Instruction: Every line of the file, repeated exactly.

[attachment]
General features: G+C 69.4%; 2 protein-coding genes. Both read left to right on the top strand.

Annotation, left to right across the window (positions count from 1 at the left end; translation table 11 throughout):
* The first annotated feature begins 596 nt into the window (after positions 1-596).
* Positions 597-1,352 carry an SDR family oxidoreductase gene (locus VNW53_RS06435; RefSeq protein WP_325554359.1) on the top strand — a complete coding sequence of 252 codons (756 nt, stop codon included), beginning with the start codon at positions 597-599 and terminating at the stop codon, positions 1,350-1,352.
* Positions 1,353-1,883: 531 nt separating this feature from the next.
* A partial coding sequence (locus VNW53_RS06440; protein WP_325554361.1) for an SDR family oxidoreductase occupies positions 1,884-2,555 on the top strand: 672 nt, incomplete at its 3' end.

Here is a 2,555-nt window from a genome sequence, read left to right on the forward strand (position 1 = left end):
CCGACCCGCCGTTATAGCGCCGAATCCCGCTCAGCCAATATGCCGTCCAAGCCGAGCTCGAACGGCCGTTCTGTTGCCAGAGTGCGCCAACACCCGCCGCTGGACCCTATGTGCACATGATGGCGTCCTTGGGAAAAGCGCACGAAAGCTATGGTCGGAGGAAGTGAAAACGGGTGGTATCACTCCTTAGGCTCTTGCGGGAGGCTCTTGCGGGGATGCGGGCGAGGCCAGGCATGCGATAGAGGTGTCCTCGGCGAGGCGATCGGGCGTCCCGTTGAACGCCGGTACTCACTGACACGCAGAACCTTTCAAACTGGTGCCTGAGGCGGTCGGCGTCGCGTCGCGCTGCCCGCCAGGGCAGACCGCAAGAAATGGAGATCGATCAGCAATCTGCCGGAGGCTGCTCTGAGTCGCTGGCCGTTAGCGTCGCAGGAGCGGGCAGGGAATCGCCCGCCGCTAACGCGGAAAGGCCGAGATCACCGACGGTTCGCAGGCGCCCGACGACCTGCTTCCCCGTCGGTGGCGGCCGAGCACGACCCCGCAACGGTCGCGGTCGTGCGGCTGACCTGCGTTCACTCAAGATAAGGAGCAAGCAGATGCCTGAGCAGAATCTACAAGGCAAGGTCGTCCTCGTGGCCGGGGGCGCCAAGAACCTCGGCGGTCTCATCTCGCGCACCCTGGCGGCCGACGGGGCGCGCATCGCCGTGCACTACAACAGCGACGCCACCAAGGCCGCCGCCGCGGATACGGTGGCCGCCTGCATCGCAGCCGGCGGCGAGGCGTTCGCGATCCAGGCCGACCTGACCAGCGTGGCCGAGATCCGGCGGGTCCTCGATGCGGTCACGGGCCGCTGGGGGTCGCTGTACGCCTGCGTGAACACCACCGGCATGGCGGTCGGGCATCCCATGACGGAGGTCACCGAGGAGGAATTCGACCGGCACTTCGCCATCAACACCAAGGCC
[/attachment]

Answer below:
General features: G+C 69.4%; 2 protein-coding genes. Both read left to right on the top strand.

Annotation, left to right across the window (positions count from 1 at the left end; translation table 11 throughout):
* The first annotated feature begins 596 nt into the window (after positions 1-596).
* Positions 597-1,352 carry an SDR family oxidoreductase gene (locus VNW53_RS06435; RefSeq protein WP_325554359.1) on the top strand — a complete coding sequence of 252 codons (756 nt, stop codon included), beginning with the start codon at positions 597-599 and terminating at the stop codon, positions 1,350-1,352.
* Positions 1,353-1,883: 531 nt separating this feature from the next.
* A partial coding sequence (locus VNW53_RS06440; protein WP_325554361.1) for an SDR family oxidoreductase occupies positions 1,884-2,555 on the top strand: 672 nt, incomplete at its 3' end.

Here is a 2,555-nt window from a genome sequence, read left to right on the forward strand (position 1 = left end):
CCGACCCGCCGTTATAGCGCCGAATCCCGCTCAGCCAATATGCCGTCCAAGCCGAGCTCGAACGGCCGTTCTGTTGCCAGAGTGCGCCAACACCCGCCGCTGGACCCTATGTGCACATGATGGCGTCCTTGGGAAAAGCGCACGAAAGCTATGGTCGGAGGAAGTGAAAACGGGTGGTATCACTCCTTAGGCTCTTGCGGGAGGCTCTTGCGGGGATGCGGGCGAGGCCAGGCATGCGATAGAGGTGTCCTCGGCGAGGCGATCGGGCGTCCCGTTGAACGCCGGTACTCACTGACACGCAGAACCTTTCAAACTGGTGCCTGAGGCGGTCGGCGTCGCGTCGCGCTGCCCGCCAGGGCAGACCGCAAGAAATGGAGATCGATCAGCAATCTGCCGGAGGCTGCTCTGAGTCGCTGGCCGTTAGCGTCGCAGGAGCGGGCAGGGAATCGCCCGCCGCTAACGCGGAAAGGCCGAGATCACCGACGGTTCGCAGGCGCCCGACGACCTGCTTCCCCGTCGGTGGCGGCCGAGCACGACCCCGCAACGGTCGCGGTCGTGCGGCTGACCTGCGTTCACTCAAGATAAGGAGCAAGCAGATGCCTGAGCAGAATCTACAAGGCAAGGTCGTCCTCGTGGCCGGGGGCGCCAAGAACCTCGGCGGTCTCATCTCGCGCACCCTGGCGGCCGACGGGGCGCGCATCGCCGTGCACTACAACAGCGACGCCACCAAGGCCGCCGCCGCGGATACGGTGGCCGCCTGCATCGCAGCCGGCGGCGAGGCGTTCGCGATCCAGGCCGACCTGACCAGCGTGGCCGAGATCCGGCGGGTCCTCGATGCGGTCACGGGCCGCTGGGGGTCGCTGTACGCCTGCGTGAACACCACCGGCATGGCGGTCGGGCATCCCATGACGGAGGTCACCGAGGAGGAATTCGACCGGCACTTCGCCATCAACACCAAGGCC